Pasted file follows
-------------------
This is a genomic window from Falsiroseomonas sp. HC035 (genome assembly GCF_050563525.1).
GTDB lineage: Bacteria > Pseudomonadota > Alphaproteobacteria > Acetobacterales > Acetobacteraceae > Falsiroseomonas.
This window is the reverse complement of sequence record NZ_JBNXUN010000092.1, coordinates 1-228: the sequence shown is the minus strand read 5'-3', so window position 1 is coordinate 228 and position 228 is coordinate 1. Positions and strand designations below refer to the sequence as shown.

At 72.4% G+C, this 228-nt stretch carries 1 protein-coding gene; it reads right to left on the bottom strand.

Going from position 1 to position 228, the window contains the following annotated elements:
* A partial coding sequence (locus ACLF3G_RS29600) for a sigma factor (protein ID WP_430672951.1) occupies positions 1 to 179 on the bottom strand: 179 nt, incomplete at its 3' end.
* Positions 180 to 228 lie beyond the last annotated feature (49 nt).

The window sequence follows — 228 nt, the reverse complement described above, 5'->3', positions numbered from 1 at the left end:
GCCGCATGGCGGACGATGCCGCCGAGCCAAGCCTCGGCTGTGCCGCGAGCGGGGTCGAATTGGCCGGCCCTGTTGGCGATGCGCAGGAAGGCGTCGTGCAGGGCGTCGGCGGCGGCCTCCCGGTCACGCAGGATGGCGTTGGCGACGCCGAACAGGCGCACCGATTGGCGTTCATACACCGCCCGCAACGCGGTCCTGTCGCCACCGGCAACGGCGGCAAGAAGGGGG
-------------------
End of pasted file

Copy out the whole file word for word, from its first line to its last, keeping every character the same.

This is a genomic window from Falsiroseomonas sp. HC035 (genome assembly GCF_050563525.1).
GTDB lineage: Bacteria > Pseudomonadota > Alphaproteobacteria > Acetobacterales > Acetobacteraceae > Falsiroseomonas.
This window is the reverse complement of sequence record NZ_JBNXUN010000092.1, coordinates 1-228: the sequence shown is the minus strand read 5'-3', so window position 1 is coordinate 228 and position 228 is coordinate 1. Positions and strand designations below refer to the sequence as shown.

At 72.4% G+C, this 228-nt stretch carries 1 protein-coding gene; it reads right to left on the bottom strand.

Going from position 1 to position 228, the window contains the following annotated elements:
* A partial coding sequence (locus ACLF3G_RS29600) for a sigma factor (protein ID WP_430672951.1) occupies positions 1 to 179 on the bottom strand: 179 nt, incomplete at its 3' end.
* Positions 180 to 228 lie beyond the last annotated feature (49 nt).

The window sequence follows — 228 nt, the reverse complement described above, 5'->3', positions numbered from 1 at the left end:
GCCGCATGGCGGACGATGCCGCCGAGCCAAGCCTCGGCTGTGCCGCGAGCGGGGTCGAATTGGCCGGCCCTGTTGGCGATGCGCAGGAAGGCGTCGTGCAGGGCGTCGGCGGCGGCCTCCCGGTCACGCAGGATGGCGTTGGCGACGCCGAACAGGCGCACCGATTGGCGTTCATACACCGCCCGCAACGCGGTCCTGTCGCCACCGGCAACGGCGGCAAGAAGGGGG